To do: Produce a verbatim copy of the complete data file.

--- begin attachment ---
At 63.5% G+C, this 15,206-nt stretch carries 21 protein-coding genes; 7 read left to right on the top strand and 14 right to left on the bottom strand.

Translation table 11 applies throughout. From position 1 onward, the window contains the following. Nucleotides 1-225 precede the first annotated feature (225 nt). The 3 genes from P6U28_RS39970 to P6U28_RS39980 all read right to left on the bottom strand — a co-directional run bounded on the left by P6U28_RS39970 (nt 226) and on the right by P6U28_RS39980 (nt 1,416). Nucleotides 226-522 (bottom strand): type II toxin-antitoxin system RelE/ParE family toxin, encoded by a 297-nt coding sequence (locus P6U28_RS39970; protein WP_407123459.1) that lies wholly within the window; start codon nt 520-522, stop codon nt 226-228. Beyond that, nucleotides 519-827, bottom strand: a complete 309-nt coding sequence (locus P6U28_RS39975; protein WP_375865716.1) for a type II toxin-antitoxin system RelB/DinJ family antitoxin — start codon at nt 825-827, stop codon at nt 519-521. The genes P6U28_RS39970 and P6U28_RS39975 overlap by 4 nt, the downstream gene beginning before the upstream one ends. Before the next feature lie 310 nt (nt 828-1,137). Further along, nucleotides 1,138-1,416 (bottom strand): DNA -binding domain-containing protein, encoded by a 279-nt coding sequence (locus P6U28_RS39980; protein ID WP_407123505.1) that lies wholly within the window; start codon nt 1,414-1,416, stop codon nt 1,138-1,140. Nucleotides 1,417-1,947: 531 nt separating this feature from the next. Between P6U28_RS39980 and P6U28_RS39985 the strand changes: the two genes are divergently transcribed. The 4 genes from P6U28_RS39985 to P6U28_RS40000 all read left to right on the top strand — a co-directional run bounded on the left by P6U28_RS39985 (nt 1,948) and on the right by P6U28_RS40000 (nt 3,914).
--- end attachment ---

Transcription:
At 63.5% G+C, this 15,206-nt stretch carries 21 protein-coding genes; 7 read left to right on the top strand and 14 right to left on the bottom strand.

Translation table 11 applies throughout. From position 1 onward, the window contains the following. Nucleotides 1-225 precede the first annotated feature (225 nt). The 3 genes from P6U28_RS39970 to P6U28_RS39980 all read right to left on the bottom strand — a co-directional run bounded on the left by P6U28_RS39970 (nt 226) and on the right by P6U28_RS39980 (nt 1,416). Nucleotides 226-522 (bottom strand): type II toxin-antitoxin system RelE/ParE family toxin, encoded by a 297-nt coding sequence (locus P6U28_RS39970; protein WP_407123459.1) that lies wholly within the window; start codon nt 520-522, stop codon nt 226-228. Beyond that, nucleotides 519-827, bottom strand: a complete 309-nt coding sequence (locus P6U28_RS39975; protein WP_375865716.1) for a type II toxin-antitoxin system RelB/DinJ family antitoxin — start codon at nt 825-827, stop codon at nt 519-521. The genes P6U28_RS39970 and P6U28_RS39975 overlap by 4 nt, the downstream gene beginning before the upstream one ends. Before the next feature lie 310 nt (nt 828-1,137). Further along, nucleotides 1,138-1,416 (bottom strand): DNA -binding domain-containing protein, encoded by a 279-nt coding sequence (locus P6U28_RS39980; protein ID WP_407123505.1) that lies wholly within the window; start codon nt 1,414-1,416, stop codon nt 1,138-1,140. Nucleotides 1,417-1,947: 531 nt separating this feature from the next. Between P6U28_RS39980 and P6U28_RS39985 the strand changes: the two genes are divergently transcribed. The 4 genes from P6U28_RS39985 to P6U28_RS40000 all read left to right on the top strand — a co-directional run bounded on the left by P6U28_RS39985 (nt 1,948) and on the right by P6U28_RS40000 (nt 3,914).